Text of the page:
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Matthews v. Taylor

United States District Court, D. Oregon

February 14, 2017

DANIEL J. MATTHEWS, Plaintiff,
v.
J. TAYLOR, et al., Defendants.

          ORDER

          Marco A. Hernandez ' United States District Judge.

         Plaintiff, an inmate at the Eastern Oregon Correctional Institution (EOCI), brings this civil rights action pursuant to 42 U.S.C. § 1983. Currently before the Court are Plaintiffs Motions to Amend and for a Preliminary Injunction (ECF Nos. 9 and 16).

         BACKGROUND

         Plaintiff filed his original Complaint on October 6, 2016, alleging that Defendants violated his First, Fifth, Eighth, and Fourteenth Amendment rights by denying him adequate mental health care, subjecting him to excessive force, refusing to properly process his grievances, mishandling his mail, and subjecting him to harassment and retaliation. Compl. (ECF No. 2) at 45. On December 21, 2016, the Court granted Plaintiffs Application to Proceed In Forma Pauperis, denied his Motion for Appointment of Counsel, and sought waiver of service from the Defendants. Orders (ECF No. 5, 6, and 7). On January 19, 2017, the Court granted Defendants' motion to extend the time to file a waiver of service to February 22, 2017. Order (ECF No. 12). Consequently, as of this date, Defendants have not been served or waived service of process.

         DISCUSSION

         I. Motion to Amend

         Plaintiff moves to file an Amended Complaint to (1) add as Defendants the Oregon Department of Corrections (ODOC) and several of its supervisory officials; (2) add several factual allegations; and (3) "adjust slightly" his legal claims and prayer for relief. Mot. to Am. (ECF No. 9) at 2.

         Pursuant to Federal Rule of Civil Procedure 15 (a)(1) (A), a plaintiff may amend hi s complaint once as a matter of course within twenty-one days after serving it. Because Defendants have yet to \ be served or waive service, this Court grants Plaintiffs Motion to Amend. The Clerk of the Court j is directed to detach Plaintiffs Proposed Amended Complaint from his Motion and file it in the I Court record. 1

         II. Order Dismissing Amended Complaint in Part

         This Court must dismiss an action initiated by a prisoner seeking redress from a I governmental entity or officer or employee, if the Court determines that the action (i) is frivolous j or malicious; (ii) fails to state a claim on which relief may be granted; or (iii) seeks monetary relief j against a defendant who is immune from such relief 28 U.S.C. §§ 1915(e)(2)(B) and 1915A(b). In j order to state a claim, a plaintiff must allege facts which, when accepted as true, give rise to a j plausible inference that the defendants violated the plaintiffs constitutional rights. Ashcroft v. Iqbal, 556 U.S. 662, 678 (2009); Bell Atlantic Corp. v. Twombly, 550 U.S. 544, 556-57 (2007).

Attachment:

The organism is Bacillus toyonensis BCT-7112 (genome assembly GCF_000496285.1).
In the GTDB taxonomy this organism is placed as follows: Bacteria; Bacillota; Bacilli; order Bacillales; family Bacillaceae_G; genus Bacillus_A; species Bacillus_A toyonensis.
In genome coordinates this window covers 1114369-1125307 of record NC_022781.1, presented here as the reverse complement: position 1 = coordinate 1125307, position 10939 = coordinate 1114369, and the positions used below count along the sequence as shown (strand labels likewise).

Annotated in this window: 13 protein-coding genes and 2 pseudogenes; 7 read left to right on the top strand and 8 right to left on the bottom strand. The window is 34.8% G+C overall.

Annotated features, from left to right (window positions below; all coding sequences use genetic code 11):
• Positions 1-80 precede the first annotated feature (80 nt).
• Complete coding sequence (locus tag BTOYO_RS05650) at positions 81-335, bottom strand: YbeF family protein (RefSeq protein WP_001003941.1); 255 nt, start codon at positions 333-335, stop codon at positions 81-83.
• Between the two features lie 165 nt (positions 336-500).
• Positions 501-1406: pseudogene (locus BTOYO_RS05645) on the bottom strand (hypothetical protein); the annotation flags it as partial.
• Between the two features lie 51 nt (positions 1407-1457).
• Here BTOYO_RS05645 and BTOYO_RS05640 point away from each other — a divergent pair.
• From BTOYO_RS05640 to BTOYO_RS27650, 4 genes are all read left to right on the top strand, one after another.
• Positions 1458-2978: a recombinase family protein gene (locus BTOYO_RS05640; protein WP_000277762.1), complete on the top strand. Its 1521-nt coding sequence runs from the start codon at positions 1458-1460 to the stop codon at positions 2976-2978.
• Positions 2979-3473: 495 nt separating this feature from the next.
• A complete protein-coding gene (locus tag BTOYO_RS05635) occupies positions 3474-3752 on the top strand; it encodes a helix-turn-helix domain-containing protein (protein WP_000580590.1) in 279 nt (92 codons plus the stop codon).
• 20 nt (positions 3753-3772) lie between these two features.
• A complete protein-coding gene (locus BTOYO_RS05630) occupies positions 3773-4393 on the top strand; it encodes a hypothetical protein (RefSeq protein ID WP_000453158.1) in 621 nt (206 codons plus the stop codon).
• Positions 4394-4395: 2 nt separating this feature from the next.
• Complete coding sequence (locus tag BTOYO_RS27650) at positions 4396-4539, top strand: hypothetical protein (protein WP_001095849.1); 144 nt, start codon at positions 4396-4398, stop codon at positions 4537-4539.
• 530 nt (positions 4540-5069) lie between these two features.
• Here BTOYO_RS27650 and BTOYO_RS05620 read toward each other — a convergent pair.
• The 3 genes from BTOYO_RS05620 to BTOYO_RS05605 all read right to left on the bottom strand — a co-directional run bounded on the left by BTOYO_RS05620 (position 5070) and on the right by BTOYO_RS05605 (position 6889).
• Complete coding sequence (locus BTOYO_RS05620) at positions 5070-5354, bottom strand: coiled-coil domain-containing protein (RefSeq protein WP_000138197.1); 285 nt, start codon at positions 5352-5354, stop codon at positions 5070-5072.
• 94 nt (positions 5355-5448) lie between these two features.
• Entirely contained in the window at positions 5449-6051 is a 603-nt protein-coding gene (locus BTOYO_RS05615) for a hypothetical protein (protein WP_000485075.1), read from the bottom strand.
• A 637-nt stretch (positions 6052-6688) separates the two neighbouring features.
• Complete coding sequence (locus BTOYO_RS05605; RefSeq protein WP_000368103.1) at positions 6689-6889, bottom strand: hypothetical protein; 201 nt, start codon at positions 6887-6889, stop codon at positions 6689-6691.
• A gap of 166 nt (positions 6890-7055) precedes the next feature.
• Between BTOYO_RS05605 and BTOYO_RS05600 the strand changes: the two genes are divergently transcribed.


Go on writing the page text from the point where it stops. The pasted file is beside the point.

"A claim has facial plausibility when the plaintiff pleads factual content that allows the court to draw the reasonable inference that the defendant is liable for the misconduct alleged." Iqbal, 556 U.S. at 678; Moss v. U.S. Secret Serv., 572 F.3d 962, 969 (9th Cir. 2009). "A pleading that offers labels and conclusions or a formulaic recitation of the elements of a cause of action will not do." Iqbal, 556 U.S. at 678 (internal quotations omitted). Plaintiff is proceedingpro se, and therefore this Court construes the pleadings liberally and affords Plaintiff the benefit of any doubt. Erickson v. Pardus, 551 U.S. 89, 94 (2007).

         In his Amended Complaint, Plaintiff adds several supervisory officials as Defendants. However, Plaintiff fails to set forth any facts to support a reasonable inference that the Defendants were personally involved in the violation of Plaintiff s constitutional rights. It is well settled that a ii defendant is not vicariously liable under § 1983 for the conduct of his or her employees. Monell v. New York City Dep't of Soc. Serv., 436 U.S. 658, 691-94 (1978). Accordingly, the Amended Complaint is dismissed as to Collette Peters, Elizabeth Craig, Kim Brockamp, Mitch Morrow, Birdie Janet Worley, Brian Belleque, and Adrian O'Connor. Additionally, the Amended Complaint is j dismissed as to ODOC on the basis of sovereign immunity. See Puerto Rico Aqueduct & Sewer Auth. v. Metcalf & Eddy, Inc., 506 U.S. 139, 144 (1993) (absent a clear and unequivocal waiver, the j Eleventh Amendment bars suit in federal court against either a state or an agency acting under its control).

         III. Motion for Preliminary Injunction

         Plaintiff moves for a preliminary injunction ordering Defendants to (1) provide him a mental health evaluation and care by a "hired state licensed psychiatrist;" (2) commence an "audit" of the prison's grievance processes and to accept and investigate his grievances; (3) commence an "audit" of the EOCI mailroom staff and order them to deliver his mail immediately; (4) commence an ] "audit" of EOCFs "mental health care infrastructure, grievance system infrastructure, mailroom arbitrations, and segregation staff training and general rule updates and/or policy changes from May 16, 2012 to ...


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